A Small School With Loud Intentions

The Oyler Griffin

The Oyler Griffin

The Oyler Griffin

BLOC Ministries


By Bryanna Britten

According to BLOC’s website, “BLOC is One to One; (Believing and Living One Christ).” Bloc Ministries, whose charitable work is familiar throughout the Price Hill community, operates in Price Hill and Cleves. BLOC’s founder and director, Dwight Young, started on the west side of Price Hill about 20 years ago. Now there are 35 buildings housing services located in Cleves and Price Hill. Lower Price Hill has eleven buildings, and East Price Hill has seven buildings.

Young, who has a doctorate in Ministries, says he felt that God was calling him to help out neighborhoods that were in need. Thanks to foundations that donate to BLOC Ministries, people can get the help that they need. Young says JTM Hamburgers Company is the number one donor to BLOC Ministries, and the Riley Foundation is also a major contributor.

Sue Dickens, who volunteers as the art teacher at BLOC’s Arts Program in Lower Price Hill, graduated from the University of Cincinnati with a degree in fine arts. Three years later, she helped BLOC open an art program for kids of all ages at the BLOC Fine Arts building, at Neave and Staebler Street in Lower Price Hill. She says she volunteered because she and her husband were downsizing and had a lot of art supplies and not much space. So, she says, she lucked out with the opportunity to use space in the arts building. Now she gets donations from big companies and from others who want to help. She even puts her own money into supplies the kids need. Dickens said, “We don’t shut the doors on anyone.” The Art Program is open on Mondays and Tuesdays, 3:30 p.m. to 5:30 p.m, and available to anyone. But on Thursday, only high school kids can come, from 3:30 p.m. to 5:30 p.m.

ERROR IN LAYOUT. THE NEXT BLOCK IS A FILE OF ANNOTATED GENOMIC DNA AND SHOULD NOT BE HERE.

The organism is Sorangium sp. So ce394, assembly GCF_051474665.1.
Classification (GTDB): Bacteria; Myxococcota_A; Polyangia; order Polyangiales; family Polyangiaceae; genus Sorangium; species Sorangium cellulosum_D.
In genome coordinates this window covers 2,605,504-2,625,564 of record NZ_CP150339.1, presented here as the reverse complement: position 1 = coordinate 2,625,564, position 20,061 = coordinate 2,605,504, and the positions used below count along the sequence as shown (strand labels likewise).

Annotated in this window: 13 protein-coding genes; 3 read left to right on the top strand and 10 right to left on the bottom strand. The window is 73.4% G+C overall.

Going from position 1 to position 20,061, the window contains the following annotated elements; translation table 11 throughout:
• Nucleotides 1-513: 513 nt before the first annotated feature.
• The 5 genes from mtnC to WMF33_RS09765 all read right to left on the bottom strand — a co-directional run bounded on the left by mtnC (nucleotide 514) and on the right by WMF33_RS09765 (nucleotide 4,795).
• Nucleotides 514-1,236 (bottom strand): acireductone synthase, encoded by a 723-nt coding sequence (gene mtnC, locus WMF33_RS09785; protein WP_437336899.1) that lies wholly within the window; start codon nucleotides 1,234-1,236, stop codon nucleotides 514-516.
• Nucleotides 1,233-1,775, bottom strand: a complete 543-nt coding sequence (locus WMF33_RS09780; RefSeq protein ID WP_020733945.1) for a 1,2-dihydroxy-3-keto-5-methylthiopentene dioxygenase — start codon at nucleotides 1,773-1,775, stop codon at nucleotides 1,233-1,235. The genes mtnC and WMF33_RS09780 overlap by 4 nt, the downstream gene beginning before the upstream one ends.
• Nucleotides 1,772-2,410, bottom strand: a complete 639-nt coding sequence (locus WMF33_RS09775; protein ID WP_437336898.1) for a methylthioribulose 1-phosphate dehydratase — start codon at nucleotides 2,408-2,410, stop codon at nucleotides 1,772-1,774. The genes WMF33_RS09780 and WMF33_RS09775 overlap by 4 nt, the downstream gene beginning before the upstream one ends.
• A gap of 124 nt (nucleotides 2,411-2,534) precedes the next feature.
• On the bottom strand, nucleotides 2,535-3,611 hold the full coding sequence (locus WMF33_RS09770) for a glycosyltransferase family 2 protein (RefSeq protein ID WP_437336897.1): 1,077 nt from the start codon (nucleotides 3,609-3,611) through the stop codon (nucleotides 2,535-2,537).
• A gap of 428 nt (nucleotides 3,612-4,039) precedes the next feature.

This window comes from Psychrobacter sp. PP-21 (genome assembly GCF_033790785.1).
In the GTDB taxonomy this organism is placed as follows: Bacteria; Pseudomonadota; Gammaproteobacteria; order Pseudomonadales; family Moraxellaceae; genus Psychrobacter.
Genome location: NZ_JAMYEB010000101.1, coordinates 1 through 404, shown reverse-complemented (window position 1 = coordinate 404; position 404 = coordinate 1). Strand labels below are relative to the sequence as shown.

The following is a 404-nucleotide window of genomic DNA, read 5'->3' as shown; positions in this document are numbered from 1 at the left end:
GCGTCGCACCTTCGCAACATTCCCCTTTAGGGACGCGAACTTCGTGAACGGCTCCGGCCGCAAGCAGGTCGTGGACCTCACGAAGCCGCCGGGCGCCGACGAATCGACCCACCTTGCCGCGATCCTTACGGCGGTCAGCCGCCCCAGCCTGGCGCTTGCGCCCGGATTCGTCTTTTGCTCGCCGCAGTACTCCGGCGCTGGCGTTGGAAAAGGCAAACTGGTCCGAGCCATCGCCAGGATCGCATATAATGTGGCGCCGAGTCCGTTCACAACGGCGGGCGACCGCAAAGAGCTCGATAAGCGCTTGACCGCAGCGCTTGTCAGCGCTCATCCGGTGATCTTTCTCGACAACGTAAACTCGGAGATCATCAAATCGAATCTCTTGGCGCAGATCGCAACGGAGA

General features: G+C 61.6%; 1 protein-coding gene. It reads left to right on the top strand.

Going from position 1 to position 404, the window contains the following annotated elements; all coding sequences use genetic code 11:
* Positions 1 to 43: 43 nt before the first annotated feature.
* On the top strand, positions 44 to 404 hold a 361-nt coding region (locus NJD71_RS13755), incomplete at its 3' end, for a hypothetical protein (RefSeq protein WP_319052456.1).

Lisa Jones, who also volunteers in a BLOC program, moved here from the D.C. area to join the work of BLOC Ministries. Jones, who came with her husband and children, runs an all-girls group called “Girls Wanted.” She also wants the program to be there so that the younger girls “can get closer to God” and so that they don’t feel neglected. Girls Wanted meets each Tuesday from 6 to 7:30 p.m., but, she says, girls are welcome to help set up as early as 5:15, and just hang out until they eat together at 6 o’clock.
She says that she has a message she wants all girls to know: I am nobody’s property. I am a child of God. I have a hope and a future. I am beautiful. And so are you. The “Girls Wanted” program is open to girls ages 1218. All girls in that age range are welcome.

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